The 86-year-old from Kampung Kulapis reminisces how the sound of these instruments used to resonate in paddy fields across the sultanate.

The Kadayan Malays used to play them while they tended to their farms, Hj Nayan says. It’s a forgotten art, but he still enjoys playing them and crafting them by hand.

“I learned by looking at other people and because I was interested, I tried and slowly learned (how to play the instruments) myself.”

One of the earliest instruments he learned to play was the guriding. “I began playing the guridingwhen I was very young, in my early teens,” Hj Nayan says.

It is small and thin, a flat piece of wood not more than 10 inches long. It is made from the frond of the Bengkala palm tree. To play the guriding, the instrument is held horizontally and pressed against the lips. To create sound, the musician blows against the part held closest to the lips and use the free hand to pluck the projecting end of the instrument.

“In the old days, the guriding is played to wind down after clearing an area of land for planting paddy … It is commonly played together with the gandang sadaman,” says Hj Nayan. The gandang sadaman is another traditional musical instrument commonly played by the Kadayan people. It resembles a xylophone.

“The gandang sadaman was played as a means of entertainment when people were tending to the paddy fields.”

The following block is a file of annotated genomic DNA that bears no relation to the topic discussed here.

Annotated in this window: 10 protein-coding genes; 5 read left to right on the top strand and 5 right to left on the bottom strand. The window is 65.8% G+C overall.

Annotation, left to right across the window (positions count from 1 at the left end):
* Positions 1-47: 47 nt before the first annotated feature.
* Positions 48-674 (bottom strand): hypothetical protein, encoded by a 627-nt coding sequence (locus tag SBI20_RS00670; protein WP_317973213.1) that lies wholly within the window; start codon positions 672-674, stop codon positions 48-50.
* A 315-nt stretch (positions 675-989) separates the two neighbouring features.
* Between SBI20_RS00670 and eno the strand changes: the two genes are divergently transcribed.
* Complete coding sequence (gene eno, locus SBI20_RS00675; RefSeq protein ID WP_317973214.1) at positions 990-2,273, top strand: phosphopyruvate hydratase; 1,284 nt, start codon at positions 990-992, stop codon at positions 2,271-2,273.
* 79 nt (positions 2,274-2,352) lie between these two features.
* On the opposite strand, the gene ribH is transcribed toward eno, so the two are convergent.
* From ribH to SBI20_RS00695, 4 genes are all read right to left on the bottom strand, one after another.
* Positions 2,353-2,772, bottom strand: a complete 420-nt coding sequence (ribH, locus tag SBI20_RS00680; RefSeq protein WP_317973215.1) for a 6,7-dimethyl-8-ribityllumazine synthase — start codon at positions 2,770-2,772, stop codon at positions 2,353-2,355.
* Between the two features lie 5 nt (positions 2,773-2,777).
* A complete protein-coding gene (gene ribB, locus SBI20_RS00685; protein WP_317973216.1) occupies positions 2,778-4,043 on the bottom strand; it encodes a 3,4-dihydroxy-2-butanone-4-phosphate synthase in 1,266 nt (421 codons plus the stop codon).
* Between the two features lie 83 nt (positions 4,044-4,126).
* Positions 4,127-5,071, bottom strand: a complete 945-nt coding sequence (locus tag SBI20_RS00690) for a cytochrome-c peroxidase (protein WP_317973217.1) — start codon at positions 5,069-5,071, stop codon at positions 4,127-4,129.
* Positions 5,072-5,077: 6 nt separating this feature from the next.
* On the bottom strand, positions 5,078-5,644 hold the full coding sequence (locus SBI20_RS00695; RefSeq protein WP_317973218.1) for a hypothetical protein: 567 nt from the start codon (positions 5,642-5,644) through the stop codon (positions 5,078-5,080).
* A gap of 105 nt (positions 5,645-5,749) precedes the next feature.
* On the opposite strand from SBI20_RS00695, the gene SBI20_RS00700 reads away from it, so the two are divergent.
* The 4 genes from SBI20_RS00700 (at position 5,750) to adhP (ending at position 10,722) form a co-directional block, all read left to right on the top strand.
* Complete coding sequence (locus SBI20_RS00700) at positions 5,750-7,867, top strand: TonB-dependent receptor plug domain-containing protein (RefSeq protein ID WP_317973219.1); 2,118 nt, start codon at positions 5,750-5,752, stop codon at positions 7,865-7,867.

Older versions of the gandang sadaman were not portable as it used to be made by arranging pieces of wood next to each other and pressing them to the ground.

The name sadaman, Hj Nayan explains, is taken from the name of the wood used to make the instrument which comes from the Sadaman tree.

Another instrument Hj Nayan fondly talks about is the tangkung. It is usually played on its own without accompaniment from other instruments, he says. It resembles a tube with strings that are meant to be plucked. Its strings are thin pieces of bamboo skin carved out from the same piece of bamboo used for thetangkung’s body.

This bamboo instrument is one of the traditional musical instruments that Hj Nayan is able to make by hand. Making one tangkung takes him about a day. It can be sold for $50. However, he only makes them upon request. Among his clients include the Ministry of Culture, Youth and Sports.

Occasionally he also indulges in crafting a guriding. “You need to be very delicate when making a guriding because the instrument can be broken easily. It takes about one day to finish making one guriding,” Hj Nayan says.

These days, due to poor eyesight, he rarely makes them.

Unfortunately, there are not many people who know how to make traditional musical instruments such as the guriding and tangkung. The few that Hj Nayan knows of are his friends and some have already passed away.

Hj Nayan says he does not know anyone else in Kampung Kulapis, who knows how to make the traditional musical instruments that musicians used to create melodies across paddy fields in the sultanate.

Courtesy of The Brunei Times

Inspirational Quotes